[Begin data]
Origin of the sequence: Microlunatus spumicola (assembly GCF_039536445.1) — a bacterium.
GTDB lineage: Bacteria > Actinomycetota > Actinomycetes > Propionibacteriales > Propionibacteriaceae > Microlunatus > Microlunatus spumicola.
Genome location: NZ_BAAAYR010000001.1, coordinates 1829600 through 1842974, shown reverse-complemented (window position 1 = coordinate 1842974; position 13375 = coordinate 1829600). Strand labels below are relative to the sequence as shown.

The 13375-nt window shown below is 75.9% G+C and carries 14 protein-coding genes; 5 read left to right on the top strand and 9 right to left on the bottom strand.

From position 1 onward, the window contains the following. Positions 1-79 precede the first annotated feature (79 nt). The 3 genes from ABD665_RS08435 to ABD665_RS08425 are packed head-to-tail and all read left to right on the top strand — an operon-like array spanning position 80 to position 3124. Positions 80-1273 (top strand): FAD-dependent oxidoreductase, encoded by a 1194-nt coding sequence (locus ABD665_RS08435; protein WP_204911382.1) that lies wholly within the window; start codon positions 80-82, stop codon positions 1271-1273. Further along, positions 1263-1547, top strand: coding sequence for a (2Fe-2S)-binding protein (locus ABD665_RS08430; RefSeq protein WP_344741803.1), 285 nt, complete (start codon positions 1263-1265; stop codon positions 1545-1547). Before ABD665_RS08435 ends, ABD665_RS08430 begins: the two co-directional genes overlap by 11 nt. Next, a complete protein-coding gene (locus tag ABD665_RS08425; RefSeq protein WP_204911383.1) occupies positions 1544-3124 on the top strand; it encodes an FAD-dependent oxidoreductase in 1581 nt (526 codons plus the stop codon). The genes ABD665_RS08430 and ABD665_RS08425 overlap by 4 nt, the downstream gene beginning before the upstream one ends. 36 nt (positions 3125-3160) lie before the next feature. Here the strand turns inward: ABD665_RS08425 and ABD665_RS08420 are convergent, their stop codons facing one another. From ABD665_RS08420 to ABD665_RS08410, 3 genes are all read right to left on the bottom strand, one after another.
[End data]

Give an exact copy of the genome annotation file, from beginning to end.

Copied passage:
Origin of the sequence: Microlunatus spumicola (assembly GCF_039536445.1) — a bacterium.
GTDB lineage: Bacteria > Actinomycetota > Actinomycetes > Propionibacteriales > Propionibacteriaceae > Microlunatus > Microlunatus spumicola.
Genome location: NZ_BAAAYR010000001.1, coordinates 1829600 through 1842974, shown reverse-complemented (window position 1 = coordinate 1842974; position 13375 = coordinate 1829600). Strand labels below are relative to the sequence as shown.

The 13375-nt window shown below is 75.9% G+C and carries 14 protein-coding genes; 5 read left to right on the top strand and 9 right to left on the bottom strand.

From position 1 onward, the window contains the following. Positions 1-79 precede the first annotated feature (79 nt). The 3 genes from ABD665_RS08435 to ABD665_RS08425 are packed head-to-tail and all read left to right on the top strand — an operon-like array spanning position 80 to position 3124. Positions 80-1273 (top strand): FAD-dependent oxidoreductase, encoded by a 1194-nt coding sequence (locus ABD665_RS08435; protein WP_204911382.1) that lies wholly within the window; start codon positions 80-82, stop codon positions 1271-1273. Further along, positions 1263-1547, top strand: coding sequence for a (2Fe-2S)-binding protein (locus ABD665_RS08430; RefSeq protein WP_344741803.1), 285 nt, complete (start codon positions 1263-1265; stop codon positions 1545-1547). Before ABD665_RS08435 ends, ABD665_RS08430 begins: the two co-directional genes overlap by 11 nt. Next, a complete protein-coding gene (locus tag ABD665_RS08425; RefSeq protein WP_204911383.1) occupies positions 1544-3124 on the top strand; it encodes an FAD-dependent oxidoreductase in 1581 nt (526 codons plus the stop codon). The genes ABD665_RS08430 and ABD665_RS08425 overlap by 4 nt, the downstream gene beginning before the upstream one ends. 36 nt (positions 3125-3160) lie before the next feature. Here the strand turns inward: ABD665_RS08425 and ABD665_RS08420 are convergent, their stop codons facing one another. From ABD665_RS08420 to ABD665_RS08410, 3 genes are all read right to left on the bottom strand, one after another.